A new use for touchless technology in the operating theatre
Microsoft Research, created by Microsoft Corp. in 1991, has more than 1,000 scientists and engineers working across multiple research areas in research labs worldwide, making significant product contributions and collaborating on external projects that help solve global challenges.
Surgeons operate in a challenging environment where they are required to maintain sterility at all times. Re-scrubbing is time-consuming, therefore surgeons are frequently compelled to instruct others to manipulate visual-aid equipment for them, an often impractical and imprecise method. The organisation wanted to explore the use of touchless interaction within surgical settings, enabling surgeons to view, control and manipulate medical images without contact.
- Software development
- Experience with touchless interaction technology
The School of Computing and Communications at Lancaster University has research expertise in communications and networking, computer systems, intelligent systems, software engineering, and human-computer interaction.
A collaborative team, including Dr Mark Rouncefield from the School of Computing and Communications, Guy’s and St Thomas’ Hospital, Microsoft Research, and King’s College London, piloted the touchless interaction component using Kinect for Windows hardware and the Kinect for Windows Software Development Kit (SDK). This gesture-based system allowed the vascular surgery team to maintain a sterile environment, whilst being able to view and manipulate medical images through a combination of gesture and voice control. It has also been extended to applications within neurosurgery.
The computer program visualises on-screen the patient’s 3D anatomy, which is acquired from a group of 2D images (which look like x-rays) taken at different view directions. The Kinect technology allows the surgeon to manipulate (e.g. rotate, pan and zoom) the medical imaging system by themselves, rather than instructing an assistant to do so.
The research was funded by the Research Council.
Guy’s and St Thomas’ NHS Foundation Trust in London successfully piloted the technology in vascular surgery procedures in an operating theatre. The team from Lancaster University and Microsoft Research also partnered with neurosurgeons at Addenbrookes NHS Foundation Trustand Cambridge University to apply the technology to the manipulation of 3D volumetric models of the brain for neurosurgery. The newer system was also piloted in operating theatres. The project was a finalist for the Innovation & Technology Award at the 2014 Biomedical Awards, hosted by Bionow.
Benefits to the company
- Development of the touchless interaction component using Kinect for Windows hardware and the Kinect for Windows Software Development Kit
- Potential to create a marketable product
Benefits to the university
- Increased the university’s knowledge of contactless interaction software and its uses in surgery
Benefits to society
- Potential increased sterility in vascular and neurosurgery, which could save time and lives
"Adapting the technology for neurosurgery has allowed us to understand how the system works across different surgical domains. As well as refining the gesture set, the new system incorporates enhanced voice control that enables the surgeon to control the system using only voice, leaving both hands free to work with surgical instruments." Professor Kenton O'Hara, Microsoft Research.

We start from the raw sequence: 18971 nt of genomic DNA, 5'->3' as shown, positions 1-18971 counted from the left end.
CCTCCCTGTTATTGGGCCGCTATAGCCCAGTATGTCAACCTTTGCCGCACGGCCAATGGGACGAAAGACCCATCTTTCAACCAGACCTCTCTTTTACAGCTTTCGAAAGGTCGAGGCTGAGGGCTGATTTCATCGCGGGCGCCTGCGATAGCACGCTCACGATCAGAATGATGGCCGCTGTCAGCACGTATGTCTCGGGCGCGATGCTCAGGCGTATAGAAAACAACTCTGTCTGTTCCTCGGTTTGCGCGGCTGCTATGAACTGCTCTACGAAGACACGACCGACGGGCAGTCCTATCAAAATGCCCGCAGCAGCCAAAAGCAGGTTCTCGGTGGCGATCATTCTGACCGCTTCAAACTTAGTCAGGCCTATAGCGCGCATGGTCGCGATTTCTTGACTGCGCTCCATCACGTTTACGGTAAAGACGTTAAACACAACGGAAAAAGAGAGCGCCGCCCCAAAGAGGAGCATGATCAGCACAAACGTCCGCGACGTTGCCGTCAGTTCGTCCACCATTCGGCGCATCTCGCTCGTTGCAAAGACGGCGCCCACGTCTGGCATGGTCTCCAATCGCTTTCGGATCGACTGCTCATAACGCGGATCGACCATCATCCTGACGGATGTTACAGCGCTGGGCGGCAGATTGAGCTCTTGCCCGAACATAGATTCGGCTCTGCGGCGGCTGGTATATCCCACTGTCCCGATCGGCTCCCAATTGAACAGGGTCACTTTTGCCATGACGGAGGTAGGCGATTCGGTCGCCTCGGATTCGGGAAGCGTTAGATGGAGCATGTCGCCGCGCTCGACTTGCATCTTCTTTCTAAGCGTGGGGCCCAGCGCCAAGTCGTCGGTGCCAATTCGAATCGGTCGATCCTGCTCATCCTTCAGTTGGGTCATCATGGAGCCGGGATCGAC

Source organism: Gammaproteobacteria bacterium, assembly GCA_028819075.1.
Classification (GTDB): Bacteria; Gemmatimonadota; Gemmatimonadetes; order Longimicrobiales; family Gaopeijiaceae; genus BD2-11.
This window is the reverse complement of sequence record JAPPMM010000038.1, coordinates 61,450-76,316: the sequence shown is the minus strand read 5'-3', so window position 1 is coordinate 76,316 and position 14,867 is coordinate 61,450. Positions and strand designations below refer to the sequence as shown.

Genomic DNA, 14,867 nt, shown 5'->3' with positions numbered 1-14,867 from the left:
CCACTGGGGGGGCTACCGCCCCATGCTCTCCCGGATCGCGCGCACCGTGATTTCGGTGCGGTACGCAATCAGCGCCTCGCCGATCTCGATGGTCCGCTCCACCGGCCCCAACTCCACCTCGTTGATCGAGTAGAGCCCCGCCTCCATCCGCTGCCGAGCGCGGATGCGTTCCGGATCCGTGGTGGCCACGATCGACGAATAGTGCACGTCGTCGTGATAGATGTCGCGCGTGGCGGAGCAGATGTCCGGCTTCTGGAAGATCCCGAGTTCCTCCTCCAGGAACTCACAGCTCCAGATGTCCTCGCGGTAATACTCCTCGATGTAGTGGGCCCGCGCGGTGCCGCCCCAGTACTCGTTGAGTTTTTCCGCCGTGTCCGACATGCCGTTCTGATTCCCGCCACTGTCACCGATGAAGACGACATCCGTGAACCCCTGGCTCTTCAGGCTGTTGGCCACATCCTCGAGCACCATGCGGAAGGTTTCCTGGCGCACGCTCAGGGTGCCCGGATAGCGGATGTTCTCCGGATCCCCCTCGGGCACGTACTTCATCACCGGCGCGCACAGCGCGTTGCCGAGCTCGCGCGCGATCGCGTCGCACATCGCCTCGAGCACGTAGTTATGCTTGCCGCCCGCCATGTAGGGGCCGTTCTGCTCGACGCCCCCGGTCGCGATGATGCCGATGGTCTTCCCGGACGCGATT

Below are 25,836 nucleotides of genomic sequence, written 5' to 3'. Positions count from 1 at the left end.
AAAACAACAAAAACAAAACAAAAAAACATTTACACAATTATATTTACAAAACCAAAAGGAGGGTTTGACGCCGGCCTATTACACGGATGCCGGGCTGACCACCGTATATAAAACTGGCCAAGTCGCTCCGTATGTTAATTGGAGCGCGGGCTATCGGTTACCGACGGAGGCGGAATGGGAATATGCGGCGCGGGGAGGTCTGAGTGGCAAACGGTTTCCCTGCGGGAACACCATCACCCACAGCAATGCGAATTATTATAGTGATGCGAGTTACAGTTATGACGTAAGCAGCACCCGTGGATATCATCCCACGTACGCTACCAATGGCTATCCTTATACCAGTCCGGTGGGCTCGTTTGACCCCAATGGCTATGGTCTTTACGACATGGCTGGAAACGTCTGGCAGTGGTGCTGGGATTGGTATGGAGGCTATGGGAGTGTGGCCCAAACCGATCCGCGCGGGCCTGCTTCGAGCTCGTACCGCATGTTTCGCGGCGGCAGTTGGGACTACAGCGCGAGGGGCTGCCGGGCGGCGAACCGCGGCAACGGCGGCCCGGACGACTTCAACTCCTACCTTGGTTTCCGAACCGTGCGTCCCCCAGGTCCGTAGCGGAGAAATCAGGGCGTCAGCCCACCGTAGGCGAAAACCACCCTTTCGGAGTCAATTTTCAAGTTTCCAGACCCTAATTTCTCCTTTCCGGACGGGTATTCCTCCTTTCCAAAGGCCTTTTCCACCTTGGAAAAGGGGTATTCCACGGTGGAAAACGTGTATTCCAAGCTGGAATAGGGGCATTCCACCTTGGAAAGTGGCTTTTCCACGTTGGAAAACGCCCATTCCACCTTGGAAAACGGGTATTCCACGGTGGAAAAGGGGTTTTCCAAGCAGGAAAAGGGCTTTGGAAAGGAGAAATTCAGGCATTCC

"This project on 'Touchless Interaction' has successfully combined the skills and knowledge of social and computer scientists with the professional experience of surgeons, to design and develop an application that is already proving of real benefit in the operating theatre.
"This is a lovely example of a successful interdisciplinary research project, combining the technical skills of computer scientists with a social scientific and medical expertise that ensures the new technology resonates with the way in which surgeons actually do their work." Dr Rouncefield, School of Computing and Communications, Lancaster University.
Mr Tom Carrell, a vascular surgeon at Guy's and St Thomas', said, "This technology is very exciting as it allows me to easily and precisely control the imaging I need during operations. Touchless interaction means there is no compromise in the sterility of the operating field or in patient safety."
The team made the finals of the 2014 Biomedical Awards, Innovation and Technology Award category for their work on touchless technology for surgery. The Biomedical Awards celebrate the achievements of biomedical organisations in the North of England, and the strength and depth of the cluster. Sixteen organisations were shortlisted within five categories for the 2014 Biomedical Awards Ceremony.
Geoff Davison, CEO of Bionow, said: "The award entries demonstrated innovative, forward-thinking approaches to research, product development and business strategy, with all of the companies impressing the judges with both their dynamism and their exceptional contributions to the sector. The quality, number and variety of award entries was great to see, and the final group of 16 companies are a testament to the vast potential of this growing industry."
The ultimate aim is to develop a touchless interaction in surgery toolkit that can be used in any hospital or system interested in applying touchless interaction to their imaging system. This work is part of a broader initiative within Microsoft Research to promote this use of Kinect in the medical domain. The 3D imaging system is currently being commercialised by a new start-up organisation. There have been initial discussions with this organisation regarding the licensing of the gesture and voice control interface component as part of this system.